Quantitative RPR Test as a Guide for the Diagnosis and Treatment of Syphilis in Zambia.[Original Research]

Quantitative RPR Test as a Guide for the Diagnosis and Treatment of Syphilis in Zambia.[Original Research]

Yassa P,MD PhD*, Bwalya CB,BBS**, Hira RS, MBBS***, Kwenda, PhD*, Kunda M, MD*, Sarenje K,BSc*, Kaswa J,MD****, Skwe H, BSc**, Sheba Ambali C, DipSMM**, Mwika Kabeya M, MD, MPH*, Tembo Mumba G, MOH*, Lumamba R, DipIT*, Makwaza G,DipHR*


*University Teaching Hospital, Lusaka, Zambia.
**University of Zambia.
***Emory University-SPH, Atlanta, USA.
*** *CNPP, Kinshasa, DR Congo.


[emedpub – International Infectious Diseases: Vol 1:12] [Date of Publication: 08.18.2013]
ISSN 2231-6019

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August 18, 2013 at 3:54 AM

Correspondence: Pr Yassa Pierre, University Teaching Hospital, STI Clinic, Lusaka. Perets31@gmail.com

ABSTRACT:

Introduction:

Syphilis is prevalent in Zambia. A study was designed to determine correlation between the rapid plasma regain (RPR) test and the Treponema Pallidum Hemaglutination Assay (TPHA).

Methods: This was a prospective, cross-sectional study. One hundred seventy seven randomly selected plasma samples that were reactive using qualitative rapid plasma regain (RPR) test were compared with Treponema Pallidum Hemaglutination Assay (TPHA). The samples were collected the Lusaka urban clinics namely, Chawama, Mutendere, Kanyama, Kalingalinga and Chilenje clinics.

Results: The results were tabulated using the SPSS program. Among clinical samples, an increasing trend of syphilis prevalence was observed with increase age groups. Of 177 RPR+ samples, 108 (61%) were confirmed TPHA+. The RPR+ samples with titres of 1:2 and 1:4 all tested negative on the TPHA and those with 1:16,1:32 and 1:64 all tested positive using TPHA. However, RPR+ samples with the titre of 1:8 showed mixed frequency of positivity with TPHA.  Co-infection with HIV was established in 118/177 (66.7%) of the samples.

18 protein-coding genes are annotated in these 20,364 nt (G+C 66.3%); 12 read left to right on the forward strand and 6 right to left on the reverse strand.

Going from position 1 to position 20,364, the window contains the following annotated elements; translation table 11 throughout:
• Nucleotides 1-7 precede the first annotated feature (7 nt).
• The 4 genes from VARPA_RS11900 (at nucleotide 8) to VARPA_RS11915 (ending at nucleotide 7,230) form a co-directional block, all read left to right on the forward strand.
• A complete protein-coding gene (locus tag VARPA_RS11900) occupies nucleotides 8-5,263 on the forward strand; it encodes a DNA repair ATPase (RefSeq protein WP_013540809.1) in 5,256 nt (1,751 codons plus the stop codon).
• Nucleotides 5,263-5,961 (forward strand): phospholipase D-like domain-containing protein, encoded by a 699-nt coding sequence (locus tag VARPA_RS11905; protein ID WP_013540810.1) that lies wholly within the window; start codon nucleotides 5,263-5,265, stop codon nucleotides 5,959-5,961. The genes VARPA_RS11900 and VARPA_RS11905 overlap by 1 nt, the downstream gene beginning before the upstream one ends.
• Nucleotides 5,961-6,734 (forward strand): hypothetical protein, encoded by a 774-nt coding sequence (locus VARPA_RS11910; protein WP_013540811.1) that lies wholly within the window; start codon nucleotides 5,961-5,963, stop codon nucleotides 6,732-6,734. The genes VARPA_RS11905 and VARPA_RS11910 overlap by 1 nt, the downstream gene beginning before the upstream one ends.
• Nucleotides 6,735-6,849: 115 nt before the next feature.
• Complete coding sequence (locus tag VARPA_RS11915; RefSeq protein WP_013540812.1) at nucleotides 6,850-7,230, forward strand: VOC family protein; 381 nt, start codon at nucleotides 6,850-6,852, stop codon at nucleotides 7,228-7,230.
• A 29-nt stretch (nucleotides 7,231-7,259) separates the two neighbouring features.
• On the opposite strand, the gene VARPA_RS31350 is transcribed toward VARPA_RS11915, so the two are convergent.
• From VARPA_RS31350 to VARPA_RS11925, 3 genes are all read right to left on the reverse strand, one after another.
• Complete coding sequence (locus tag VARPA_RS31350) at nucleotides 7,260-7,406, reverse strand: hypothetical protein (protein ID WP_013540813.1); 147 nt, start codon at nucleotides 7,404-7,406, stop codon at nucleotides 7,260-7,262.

Conclusion:

The quantitative RPR test can be used as a confirmatory test for diagnosis and treatment of syphilis in the absence of TPHA test in resource-limited settings.

INTRODUCTION:

Infection with syphilis continues to be a serious public health concern in Zambia due to its associated morbidity and mortality among newborns and children (1,2) and its facilitation in the transmission of HIV infection (3,4).  In recent years, many STI clinics in Zambia have reported a high prevalence of syphilis cases.  In a study conducted in Zambia in 2007,  prevalence of syphilis was established at 6.5% for antenatal women and that for 7.4% for men attending outpatient clinics. Highest seropravalence for syphilis was documented in the Coppperbelt, Lusaka and the Eastern provinces of Zambia. It was also found that most clinics in Zambia did qualitative Rapid Plasma Reagin (RPR) test for syphilis and based the diagnosis and treatment on the qualitative RPR results. Since qualitative RPR test detects the non-treponemal antibodies, concerns about false-positive results in the absence of active clinical signs, led to the design of this comparative study.

METHODOLOGY:

Study Design

This was a prospective cross-sectional study to determine correlation between the quantitative RPR and TPHA tests.

Study Site

The study was conducted at the University Teaching Hospital, STI clinic, Lusaka. UTH is a tertiary referral and teaching hospital with a bed capacity of 1665 and 250 baby cots.

Study Population

The target population was all syphilis suspected patients seeking health services at UTH and the Lusaka urban clinics namely, Chawama, Mutendere, Kanyama, Kalingalinga and Chilenje clinics. The five clinics were randomly selected to ensure total representation of the Lusaka district Urban Clinics.

Inclusion Criteria

All qualitative RPR+ samples were included in the study.

Exclusion Criteria

The RPR negative samples were not considered in the study.

Sample Size

The sample size was 170 qualitative RPR+ samples. It was calculated using the formula

n =   z²p (Q-p)

Sample Collection

Venous blood was collected from the suspected patients seeking health services at UTH-STI clinic and Lusaka Urban Clinics. The samples were stored at 20ºC prior to testing.